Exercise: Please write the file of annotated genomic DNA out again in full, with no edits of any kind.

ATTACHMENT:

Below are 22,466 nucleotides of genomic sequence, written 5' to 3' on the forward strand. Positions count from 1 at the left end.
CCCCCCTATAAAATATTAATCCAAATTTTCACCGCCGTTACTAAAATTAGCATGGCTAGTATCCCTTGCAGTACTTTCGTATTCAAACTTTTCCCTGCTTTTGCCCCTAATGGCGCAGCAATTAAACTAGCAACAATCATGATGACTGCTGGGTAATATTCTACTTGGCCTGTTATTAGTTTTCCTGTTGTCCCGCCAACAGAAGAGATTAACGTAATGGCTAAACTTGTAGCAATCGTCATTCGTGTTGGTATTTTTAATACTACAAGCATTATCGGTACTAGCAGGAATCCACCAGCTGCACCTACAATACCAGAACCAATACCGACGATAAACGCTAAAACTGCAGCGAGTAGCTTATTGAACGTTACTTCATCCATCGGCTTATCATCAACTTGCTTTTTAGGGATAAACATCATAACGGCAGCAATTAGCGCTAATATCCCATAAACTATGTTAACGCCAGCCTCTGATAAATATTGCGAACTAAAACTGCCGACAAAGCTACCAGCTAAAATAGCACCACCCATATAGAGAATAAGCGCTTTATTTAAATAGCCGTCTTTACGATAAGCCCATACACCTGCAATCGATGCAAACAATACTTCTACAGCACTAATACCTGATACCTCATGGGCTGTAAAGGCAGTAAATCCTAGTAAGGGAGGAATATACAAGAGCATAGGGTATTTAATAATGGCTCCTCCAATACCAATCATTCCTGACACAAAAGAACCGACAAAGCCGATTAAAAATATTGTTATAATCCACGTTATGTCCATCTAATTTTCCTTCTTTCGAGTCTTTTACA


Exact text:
Below are 22,466 nucleotides of genomic sequence, written 5' to 3' on the forward strand. Positions count from 1 at the left end.
CCCCCCTATAAAATATTAATCCAAATTTTCACCGCCGTTACTAAAATTAGCATGGCTAGTATCCCTTGCAGTACTTTCGTATTCAAACTTTTCCCTGCTTTTGCCCCTAATGGCGCAGCAATTAAACTAGCAACAATCATGATGACTGCTGGGTAATATTCTACTTGGCCTGTTATTAGTTTTCCTGTTGTCCCGCCAACAGAAGAGATTAACGTAATGGCTAAACTTGTAGCAATCGTCATTCGTGTTGGTATTTTTAATACTACAAGCATTATCGGTACTAGCAGGAATCCACCAGCTGCACCTACAATACCAGAACCAATACCGACGATAAACGCTAAAACTGCAGCGAGTAGCTTATTGAACGTTACTTCATCCATCGGCTTATCATCAACTTGCTTTTTAGGGATAAACATCATAACGGCAGCAATTAGCGCTAATATCCCATAAACTATGTTAACGCCAGCCTCTGATAAATATTGCGAACTAAAACTGCCGACAAAGCTACCAGCTAAAATAGCACCACCCATATAGAGAATAAGCGCTTTATTTAAATAGCCGTCTTTACGATAAGCCCATACACCTGCAATCGATGCAAACAATACTTCTACAGCACTAATACCTGATACCTCATGGGCTGTAAAGGCAGTAAATCCTAGTAAGGGAGGAATATACAAGAGCATAGGGTATTTAATAATGGCTCCTCCAATACCAATCATTCCTGACACAAAAGAACCGACAAAGCCGATTAAAAATATTGTTATAATCCACGTTATGTCCATCTAATTTTCCTTCTTTCGAGTCTTTTACA